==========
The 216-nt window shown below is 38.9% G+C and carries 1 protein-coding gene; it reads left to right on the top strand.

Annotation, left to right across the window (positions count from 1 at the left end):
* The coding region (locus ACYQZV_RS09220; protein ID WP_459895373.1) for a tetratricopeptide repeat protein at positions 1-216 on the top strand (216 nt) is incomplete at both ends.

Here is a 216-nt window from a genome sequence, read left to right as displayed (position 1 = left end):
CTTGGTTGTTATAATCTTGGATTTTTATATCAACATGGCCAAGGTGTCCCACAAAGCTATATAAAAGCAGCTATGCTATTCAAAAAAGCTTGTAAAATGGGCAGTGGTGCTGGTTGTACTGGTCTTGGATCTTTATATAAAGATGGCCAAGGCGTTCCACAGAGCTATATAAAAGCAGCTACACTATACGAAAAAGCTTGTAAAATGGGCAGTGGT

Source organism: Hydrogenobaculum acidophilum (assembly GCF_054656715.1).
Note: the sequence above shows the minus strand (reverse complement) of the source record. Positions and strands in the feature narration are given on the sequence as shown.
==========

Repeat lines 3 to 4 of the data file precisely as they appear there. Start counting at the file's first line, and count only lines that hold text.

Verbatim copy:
* The coding region (locus ACYQZV_RS09220; protein ID WP_459895373.1) for a tetratricopeptide repeat protein at positions 1-216 on the top strand (216 nt) is incomplete at both ends.

Here is a 216-nt window from a genome sequence, read left to right as displayed (position 1 = left end):